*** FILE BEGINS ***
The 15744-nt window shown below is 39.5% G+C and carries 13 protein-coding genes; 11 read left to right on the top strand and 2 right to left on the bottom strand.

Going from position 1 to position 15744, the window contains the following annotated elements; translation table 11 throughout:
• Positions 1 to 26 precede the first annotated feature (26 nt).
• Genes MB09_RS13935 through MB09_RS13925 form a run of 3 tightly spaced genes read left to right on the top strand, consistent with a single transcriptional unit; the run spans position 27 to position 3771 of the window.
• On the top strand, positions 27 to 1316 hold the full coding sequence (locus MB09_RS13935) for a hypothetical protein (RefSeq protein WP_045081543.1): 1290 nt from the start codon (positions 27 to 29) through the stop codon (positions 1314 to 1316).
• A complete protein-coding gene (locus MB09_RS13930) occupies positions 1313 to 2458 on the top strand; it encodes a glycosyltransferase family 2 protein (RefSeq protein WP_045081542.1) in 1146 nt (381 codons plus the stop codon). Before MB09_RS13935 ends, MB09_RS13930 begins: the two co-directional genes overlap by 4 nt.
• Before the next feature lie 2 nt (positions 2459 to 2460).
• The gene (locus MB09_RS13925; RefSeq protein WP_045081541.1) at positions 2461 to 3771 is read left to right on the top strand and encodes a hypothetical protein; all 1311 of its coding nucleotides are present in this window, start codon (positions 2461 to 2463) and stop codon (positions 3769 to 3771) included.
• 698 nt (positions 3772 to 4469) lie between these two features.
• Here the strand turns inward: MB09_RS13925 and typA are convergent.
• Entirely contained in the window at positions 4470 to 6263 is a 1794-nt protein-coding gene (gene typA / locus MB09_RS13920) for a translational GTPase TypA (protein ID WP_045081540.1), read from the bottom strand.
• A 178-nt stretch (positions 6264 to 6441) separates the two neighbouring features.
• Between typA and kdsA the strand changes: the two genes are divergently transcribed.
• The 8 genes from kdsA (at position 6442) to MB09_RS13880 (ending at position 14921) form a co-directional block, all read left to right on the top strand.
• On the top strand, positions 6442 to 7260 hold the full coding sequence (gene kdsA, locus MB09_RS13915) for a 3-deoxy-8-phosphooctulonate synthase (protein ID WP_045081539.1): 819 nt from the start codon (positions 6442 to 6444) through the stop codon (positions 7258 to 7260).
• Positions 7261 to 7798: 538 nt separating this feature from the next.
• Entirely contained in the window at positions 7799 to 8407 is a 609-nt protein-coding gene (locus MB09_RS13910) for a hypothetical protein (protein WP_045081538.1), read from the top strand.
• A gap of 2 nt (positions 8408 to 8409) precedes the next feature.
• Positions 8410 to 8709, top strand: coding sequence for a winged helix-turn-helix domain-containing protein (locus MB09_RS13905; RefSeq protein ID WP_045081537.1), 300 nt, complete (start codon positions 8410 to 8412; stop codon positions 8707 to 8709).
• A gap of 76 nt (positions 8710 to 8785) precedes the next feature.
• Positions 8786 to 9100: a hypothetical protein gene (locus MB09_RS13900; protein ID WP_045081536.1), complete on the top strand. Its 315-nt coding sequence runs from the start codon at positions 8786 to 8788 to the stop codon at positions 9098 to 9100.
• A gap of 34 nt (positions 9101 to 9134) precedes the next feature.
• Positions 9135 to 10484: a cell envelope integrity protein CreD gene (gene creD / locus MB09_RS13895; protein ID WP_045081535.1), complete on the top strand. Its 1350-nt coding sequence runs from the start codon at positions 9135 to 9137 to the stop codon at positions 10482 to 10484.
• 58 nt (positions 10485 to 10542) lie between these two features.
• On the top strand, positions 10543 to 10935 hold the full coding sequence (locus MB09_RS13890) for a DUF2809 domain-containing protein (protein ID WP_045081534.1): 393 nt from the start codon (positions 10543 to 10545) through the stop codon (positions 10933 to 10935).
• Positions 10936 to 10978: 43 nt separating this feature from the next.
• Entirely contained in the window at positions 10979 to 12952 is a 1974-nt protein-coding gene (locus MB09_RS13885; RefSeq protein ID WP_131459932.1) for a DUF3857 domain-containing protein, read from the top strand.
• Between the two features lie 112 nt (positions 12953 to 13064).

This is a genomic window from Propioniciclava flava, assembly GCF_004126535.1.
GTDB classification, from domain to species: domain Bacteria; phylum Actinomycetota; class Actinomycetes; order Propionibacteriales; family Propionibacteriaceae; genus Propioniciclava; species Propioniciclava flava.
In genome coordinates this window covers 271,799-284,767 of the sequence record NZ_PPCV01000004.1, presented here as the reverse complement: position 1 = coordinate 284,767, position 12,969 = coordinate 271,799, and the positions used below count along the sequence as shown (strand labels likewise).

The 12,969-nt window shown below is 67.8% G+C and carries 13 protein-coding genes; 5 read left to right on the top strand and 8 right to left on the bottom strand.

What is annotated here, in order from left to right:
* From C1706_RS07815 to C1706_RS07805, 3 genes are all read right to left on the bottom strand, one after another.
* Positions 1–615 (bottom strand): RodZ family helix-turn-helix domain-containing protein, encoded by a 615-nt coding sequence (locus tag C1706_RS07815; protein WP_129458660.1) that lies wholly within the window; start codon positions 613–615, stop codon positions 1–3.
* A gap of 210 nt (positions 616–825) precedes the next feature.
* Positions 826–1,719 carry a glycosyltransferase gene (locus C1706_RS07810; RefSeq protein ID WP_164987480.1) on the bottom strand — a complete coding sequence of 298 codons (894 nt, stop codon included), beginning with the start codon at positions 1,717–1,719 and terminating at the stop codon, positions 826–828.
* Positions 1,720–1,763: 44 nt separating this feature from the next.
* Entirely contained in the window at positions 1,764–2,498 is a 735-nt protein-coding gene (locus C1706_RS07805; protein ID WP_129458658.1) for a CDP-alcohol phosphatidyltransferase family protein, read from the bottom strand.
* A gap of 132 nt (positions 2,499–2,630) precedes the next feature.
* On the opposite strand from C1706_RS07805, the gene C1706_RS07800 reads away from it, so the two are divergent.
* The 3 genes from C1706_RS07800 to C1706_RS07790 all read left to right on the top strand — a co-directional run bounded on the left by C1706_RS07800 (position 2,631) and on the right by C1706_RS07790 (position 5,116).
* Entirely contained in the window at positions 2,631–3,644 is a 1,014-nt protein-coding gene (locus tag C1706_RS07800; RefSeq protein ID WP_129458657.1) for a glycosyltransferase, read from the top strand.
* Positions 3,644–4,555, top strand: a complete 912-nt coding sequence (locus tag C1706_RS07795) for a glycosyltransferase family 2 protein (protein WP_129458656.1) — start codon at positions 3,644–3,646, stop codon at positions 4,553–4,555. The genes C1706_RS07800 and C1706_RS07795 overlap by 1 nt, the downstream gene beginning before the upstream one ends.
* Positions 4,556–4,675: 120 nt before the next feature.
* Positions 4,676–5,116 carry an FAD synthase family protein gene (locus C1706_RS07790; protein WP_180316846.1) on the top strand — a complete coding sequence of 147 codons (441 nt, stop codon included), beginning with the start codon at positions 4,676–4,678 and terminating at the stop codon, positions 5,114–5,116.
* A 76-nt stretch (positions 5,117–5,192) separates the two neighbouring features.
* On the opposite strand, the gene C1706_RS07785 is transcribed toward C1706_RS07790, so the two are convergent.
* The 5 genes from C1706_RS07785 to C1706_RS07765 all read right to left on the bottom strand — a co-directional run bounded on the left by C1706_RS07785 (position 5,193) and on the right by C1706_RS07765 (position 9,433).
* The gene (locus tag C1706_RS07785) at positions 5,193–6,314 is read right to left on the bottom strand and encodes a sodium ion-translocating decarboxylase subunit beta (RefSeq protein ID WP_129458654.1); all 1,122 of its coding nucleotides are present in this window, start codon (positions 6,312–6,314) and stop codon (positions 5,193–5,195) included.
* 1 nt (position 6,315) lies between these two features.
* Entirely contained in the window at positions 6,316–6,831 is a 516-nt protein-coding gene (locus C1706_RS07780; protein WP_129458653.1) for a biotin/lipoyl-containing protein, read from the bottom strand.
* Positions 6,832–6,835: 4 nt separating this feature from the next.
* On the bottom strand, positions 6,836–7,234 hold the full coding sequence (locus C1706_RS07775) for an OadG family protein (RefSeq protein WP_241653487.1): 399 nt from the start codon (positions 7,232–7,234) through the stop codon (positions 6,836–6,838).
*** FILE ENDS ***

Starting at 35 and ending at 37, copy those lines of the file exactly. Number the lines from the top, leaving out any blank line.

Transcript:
* Positions 1–615 (bottom strand): RodZ family helix-turn-helix domain-containing protein, encoded by a 615-nt coding sequence (locus tag C1706_RS07815; protein WP_129458660.1) that lies wholly within the window; start codon positions 613–615, stop codon positions 1–3.
* A gap of 210 nt (positions 616–825) precedes the next feature.
* Positions 826–1,719 carry a glycosyltransferase gene (locus C1706_RS07810; RefSeq protein ID WP_164987480.1) on the bottom strand — a complete coding sequence of 298 codons (894 nt, stop codon included), beginning with the start codon at positions 1,717–1,719 and terminating at the stop codon, positions 826–828.